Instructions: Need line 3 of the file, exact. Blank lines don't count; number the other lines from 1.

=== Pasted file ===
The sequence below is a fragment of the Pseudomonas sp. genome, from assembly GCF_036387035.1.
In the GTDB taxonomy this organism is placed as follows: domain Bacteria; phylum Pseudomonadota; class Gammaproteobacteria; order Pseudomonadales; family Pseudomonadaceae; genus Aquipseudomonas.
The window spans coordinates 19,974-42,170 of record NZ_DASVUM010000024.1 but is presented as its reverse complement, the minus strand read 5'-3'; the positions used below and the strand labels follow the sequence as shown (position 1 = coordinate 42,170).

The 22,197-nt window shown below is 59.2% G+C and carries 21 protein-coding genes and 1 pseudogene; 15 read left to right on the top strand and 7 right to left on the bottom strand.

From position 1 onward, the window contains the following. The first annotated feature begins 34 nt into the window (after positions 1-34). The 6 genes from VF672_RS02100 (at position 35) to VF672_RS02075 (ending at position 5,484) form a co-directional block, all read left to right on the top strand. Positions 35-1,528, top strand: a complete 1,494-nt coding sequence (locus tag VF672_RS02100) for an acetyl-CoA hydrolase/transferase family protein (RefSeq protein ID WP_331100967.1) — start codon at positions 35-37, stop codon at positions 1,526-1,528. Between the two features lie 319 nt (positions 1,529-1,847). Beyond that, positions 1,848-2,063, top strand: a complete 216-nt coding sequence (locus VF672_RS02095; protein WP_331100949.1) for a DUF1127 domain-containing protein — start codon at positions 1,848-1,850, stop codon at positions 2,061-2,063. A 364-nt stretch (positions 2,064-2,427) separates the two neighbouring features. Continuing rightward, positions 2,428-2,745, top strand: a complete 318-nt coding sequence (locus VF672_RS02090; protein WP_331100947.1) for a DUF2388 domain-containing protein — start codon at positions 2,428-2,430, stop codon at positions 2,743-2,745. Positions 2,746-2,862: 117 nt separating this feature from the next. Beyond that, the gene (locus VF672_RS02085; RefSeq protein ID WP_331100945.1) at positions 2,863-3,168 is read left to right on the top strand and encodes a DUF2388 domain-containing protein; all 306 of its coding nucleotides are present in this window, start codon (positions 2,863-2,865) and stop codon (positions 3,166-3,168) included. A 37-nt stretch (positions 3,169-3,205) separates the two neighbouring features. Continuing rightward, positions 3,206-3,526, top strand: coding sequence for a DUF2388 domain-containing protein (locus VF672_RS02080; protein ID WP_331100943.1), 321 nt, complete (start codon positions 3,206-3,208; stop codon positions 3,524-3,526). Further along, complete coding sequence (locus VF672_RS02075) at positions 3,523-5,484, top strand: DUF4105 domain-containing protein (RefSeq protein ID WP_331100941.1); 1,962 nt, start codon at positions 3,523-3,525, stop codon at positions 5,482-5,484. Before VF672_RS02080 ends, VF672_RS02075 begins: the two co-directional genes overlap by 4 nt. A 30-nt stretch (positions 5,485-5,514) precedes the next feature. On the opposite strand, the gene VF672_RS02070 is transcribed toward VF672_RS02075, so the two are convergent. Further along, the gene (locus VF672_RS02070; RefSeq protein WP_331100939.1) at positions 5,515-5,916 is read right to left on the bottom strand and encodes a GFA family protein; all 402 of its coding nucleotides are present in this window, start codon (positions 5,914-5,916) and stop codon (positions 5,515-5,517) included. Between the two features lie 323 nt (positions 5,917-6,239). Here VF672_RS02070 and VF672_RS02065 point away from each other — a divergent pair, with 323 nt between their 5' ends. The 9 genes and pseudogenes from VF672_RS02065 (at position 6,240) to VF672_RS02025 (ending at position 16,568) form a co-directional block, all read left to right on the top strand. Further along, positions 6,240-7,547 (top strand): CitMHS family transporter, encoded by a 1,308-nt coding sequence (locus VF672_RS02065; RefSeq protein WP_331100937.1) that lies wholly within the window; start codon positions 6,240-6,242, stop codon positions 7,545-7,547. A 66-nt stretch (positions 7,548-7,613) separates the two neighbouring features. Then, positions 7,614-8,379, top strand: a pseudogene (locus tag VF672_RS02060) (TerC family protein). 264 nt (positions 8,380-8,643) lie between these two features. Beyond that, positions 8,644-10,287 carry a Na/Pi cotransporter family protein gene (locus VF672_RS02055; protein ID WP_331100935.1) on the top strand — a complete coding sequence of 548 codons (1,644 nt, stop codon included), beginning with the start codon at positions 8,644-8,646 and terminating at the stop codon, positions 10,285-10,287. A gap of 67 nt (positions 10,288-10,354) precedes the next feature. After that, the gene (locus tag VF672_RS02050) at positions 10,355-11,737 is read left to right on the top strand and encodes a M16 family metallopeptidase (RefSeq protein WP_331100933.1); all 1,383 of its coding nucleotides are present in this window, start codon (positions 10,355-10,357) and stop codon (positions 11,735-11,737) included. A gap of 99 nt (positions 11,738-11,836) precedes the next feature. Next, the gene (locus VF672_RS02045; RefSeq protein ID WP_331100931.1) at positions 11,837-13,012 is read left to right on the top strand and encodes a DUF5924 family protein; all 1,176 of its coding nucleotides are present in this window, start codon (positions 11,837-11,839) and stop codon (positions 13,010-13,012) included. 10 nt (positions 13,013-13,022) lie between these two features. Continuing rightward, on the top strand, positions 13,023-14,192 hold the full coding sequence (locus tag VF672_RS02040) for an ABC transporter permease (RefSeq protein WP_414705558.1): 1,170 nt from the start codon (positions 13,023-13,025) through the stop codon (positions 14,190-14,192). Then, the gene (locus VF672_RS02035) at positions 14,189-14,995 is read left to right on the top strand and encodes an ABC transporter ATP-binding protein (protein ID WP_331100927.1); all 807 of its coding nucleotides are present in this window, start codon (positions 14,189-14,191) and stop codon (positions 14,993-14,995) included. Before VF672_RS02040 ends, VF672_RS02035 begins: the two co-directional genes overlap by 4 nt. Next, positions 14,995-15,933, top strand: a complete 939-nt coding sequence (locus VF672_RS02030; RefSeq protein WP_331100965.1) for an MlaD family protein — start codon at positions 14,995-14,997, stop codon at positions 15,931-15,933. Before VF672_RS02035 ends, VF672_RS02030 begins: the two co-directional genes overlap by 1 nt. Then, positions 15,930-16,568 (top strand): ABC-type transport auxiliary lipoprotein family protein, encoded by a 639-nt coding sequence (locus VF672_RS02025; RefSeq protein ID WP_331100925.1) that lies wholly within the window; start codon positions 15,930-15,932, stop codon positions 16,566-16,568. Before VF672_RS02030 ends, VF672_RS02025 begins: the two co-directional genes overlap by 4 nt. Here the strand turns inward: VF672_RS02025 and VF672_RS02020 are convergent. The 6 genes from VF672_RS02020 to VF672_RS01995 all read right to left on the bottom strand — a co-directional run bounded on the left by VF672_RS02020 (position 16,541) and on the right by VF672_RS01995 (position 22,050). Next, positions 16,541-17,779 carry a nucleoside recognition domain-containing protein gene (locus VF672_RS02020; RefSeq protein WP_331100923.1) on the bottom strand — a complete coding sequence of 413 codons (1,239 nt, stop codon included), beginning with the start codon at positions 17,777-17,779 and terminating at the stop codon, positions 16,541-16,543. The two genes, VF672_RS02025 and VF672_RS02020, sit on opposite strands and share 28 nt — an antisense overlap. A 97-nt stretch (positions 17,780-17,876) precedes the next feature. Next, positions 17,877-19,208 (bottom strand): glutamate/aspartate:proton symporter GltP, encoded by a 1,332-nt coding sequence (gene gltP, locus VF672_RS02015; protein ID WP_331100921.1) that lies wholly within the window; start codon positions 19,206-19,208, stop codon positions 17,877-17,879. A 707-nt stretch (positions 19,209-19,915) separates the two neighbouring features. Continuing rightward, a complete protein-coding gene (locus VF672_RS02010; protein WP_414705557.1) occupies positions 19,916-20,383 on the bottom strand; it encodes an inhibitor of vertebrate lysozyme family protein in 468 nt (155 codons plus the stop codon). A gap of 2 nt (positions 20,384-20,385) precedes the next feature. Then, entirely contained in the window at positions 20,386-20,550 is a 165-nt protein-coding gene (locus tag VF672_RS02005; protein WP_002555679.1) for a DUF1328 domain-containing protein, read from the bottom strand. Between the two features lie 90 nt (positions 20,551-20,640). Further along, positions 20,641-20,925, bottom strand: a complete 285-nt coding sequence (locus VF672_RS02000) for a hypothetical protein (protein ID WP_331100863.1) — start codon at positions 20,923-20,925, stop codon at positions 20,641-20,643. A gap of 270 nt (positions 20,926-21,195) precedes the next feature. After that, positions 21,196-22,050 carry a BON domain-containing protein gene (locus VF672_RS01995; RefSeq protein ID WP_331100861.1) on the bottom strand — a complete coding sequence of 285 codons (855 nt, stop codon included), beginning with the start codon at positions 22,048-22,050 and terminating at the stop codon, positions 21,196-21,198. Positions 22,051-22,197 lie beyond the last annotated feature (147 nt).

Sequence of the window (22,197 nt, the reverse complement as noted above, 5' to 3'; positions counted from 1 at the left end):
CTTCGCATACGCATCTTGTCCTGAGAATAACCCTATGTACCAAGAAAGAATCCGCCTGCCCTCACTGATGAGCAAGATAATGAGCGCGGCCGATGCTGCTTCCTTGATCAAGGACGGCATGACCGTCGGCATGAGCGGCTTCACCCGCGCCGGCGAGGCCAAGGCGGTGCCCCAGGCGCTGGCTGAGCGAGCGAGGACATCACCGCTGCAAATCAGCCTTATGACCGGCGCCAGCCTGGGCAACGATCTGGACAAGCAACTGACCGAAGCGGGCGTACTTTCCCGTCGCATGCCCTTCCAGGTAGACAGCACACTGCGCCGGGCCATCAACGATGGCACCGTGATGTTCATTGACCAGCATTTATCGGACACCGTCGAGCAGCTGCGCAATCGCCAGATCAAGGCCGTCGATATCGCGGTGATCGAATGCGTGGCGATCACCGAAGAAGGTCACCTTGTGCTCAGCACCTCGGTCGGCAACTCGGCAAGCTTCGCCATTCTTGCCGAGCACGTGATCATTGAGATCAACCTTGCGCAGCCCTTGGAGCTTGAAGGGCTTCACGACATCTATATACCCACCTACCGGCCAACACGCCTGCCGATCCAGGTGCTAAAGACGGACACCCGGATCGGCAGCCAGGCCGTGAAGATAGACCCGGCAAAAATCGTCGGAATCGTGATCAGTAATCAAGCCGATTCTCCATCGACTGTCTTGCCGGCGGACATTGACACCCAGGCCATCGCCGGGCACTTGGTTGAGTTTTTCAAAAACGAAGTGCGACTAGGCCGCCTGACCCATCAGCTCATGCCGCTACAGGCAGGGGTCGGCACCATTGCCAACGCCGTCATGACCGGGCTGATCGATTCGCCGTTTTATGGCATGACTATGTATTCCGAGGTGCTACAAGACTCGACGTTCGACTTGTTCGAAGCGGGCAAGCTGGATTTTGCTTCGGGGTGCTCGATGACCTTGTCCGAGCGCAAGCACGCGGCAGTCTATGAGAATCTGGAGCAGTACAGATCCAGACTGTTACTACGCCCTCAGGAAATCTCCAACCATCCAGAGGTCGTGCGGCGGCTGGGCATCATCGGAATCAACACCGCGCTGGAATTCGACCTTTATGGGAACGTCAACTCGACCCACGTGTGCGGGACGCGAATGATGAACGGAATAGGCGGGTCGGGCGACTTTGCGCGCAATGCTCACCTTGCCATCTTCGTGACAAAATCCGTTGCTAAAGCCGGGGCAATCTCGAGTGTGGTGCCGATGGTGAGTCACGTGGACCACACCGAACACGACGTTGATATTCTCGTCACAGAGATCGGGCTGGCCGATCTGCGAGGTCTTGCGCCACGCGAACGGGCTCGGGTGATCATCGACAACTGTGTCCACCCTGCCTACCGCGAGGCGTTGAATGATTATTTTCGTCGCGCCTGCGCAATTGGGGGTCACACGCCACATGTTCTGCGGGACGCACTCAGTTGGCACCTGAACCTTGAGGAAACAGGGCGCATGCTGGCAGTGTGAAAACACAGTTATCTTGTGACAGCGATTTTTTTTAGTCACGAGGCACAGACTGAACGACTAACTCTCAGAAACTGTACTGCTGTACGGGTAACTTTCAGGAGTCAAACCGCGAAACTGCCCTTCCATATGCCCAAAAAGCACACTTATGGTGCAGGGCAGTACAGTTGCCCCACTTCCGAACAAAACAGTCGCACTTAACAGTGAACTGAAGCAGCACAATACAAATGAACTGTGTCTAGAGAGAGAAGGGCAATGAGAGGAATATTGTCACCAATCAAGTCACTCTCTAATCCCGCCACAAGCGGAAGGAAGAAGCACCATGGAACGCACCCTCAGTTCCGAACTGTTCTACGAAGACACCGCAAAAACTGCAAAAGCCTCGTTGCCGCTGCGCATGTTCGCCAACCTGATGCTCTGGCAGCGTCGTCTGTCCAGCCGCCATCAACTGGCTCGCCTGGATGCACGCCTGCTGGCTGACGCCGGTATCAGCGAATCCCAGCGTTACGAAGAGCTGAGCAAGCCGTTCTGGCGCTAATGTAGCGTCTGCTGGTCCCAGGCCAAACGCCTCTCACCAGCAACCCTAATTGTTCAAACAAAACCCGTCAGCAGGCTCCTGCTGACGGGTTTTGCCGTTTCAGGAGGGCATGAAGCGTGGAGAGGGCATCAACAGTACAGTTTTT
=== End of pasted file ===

The window spans coordinates 19,974-42,170 of record NZ_DASVUM010000024.1 but is presented as its reverse complement, the minus strand read 5'-3'; the positions used below and the strand labels follow the sequence as shown (position 1 = coordinate 42,170).